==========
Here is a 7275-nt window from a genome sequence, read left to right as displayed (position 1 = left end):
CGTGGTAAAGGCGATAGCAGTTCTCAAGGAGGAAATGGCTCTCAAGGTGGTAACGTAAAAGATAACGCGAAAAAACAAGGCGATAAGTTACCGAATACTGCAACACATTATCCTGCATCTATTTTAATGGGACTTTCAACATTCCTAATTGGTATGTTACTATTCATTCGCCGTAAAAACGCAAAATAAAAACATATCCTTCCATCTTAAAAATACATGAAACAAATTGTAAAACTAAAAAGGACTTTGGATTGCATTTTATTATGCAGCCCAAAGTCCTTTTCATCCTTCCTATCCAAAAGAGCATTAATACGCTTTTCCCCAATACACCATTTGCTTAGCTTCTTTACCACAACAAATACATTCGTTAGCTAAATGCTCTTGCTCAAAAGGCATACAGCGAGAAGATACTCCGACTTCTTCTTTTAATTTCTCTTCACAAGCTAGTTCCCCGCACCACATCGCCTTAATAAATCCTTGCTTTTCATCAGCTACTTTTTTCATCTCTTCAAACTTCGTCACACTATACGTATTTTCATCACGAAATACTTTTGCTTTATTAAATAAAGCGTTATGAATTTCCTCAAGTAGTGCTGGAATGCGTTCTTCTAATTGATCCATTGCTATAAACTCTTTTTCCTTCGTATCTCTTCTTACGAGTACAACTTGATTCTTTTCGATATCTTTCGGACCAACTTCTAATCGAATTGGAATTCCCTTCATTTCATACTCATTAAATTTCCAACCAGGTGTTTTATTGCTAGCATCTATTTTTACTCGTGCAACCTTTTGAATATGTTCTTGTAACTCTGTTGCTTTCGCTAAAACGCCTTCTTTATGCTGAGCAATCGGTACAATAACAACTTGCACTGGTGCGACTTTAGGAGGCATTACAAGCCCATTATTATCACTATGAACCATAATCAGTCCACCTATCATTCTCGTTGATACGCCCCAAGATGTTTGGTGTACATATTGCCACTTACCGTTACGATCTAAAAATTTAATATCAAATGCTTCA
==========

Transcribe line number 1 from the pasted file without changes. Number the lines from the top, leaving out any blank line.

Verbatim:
Here is a 7275-nt window from a genome sequence, read left to right as displayed (position 1 = left end):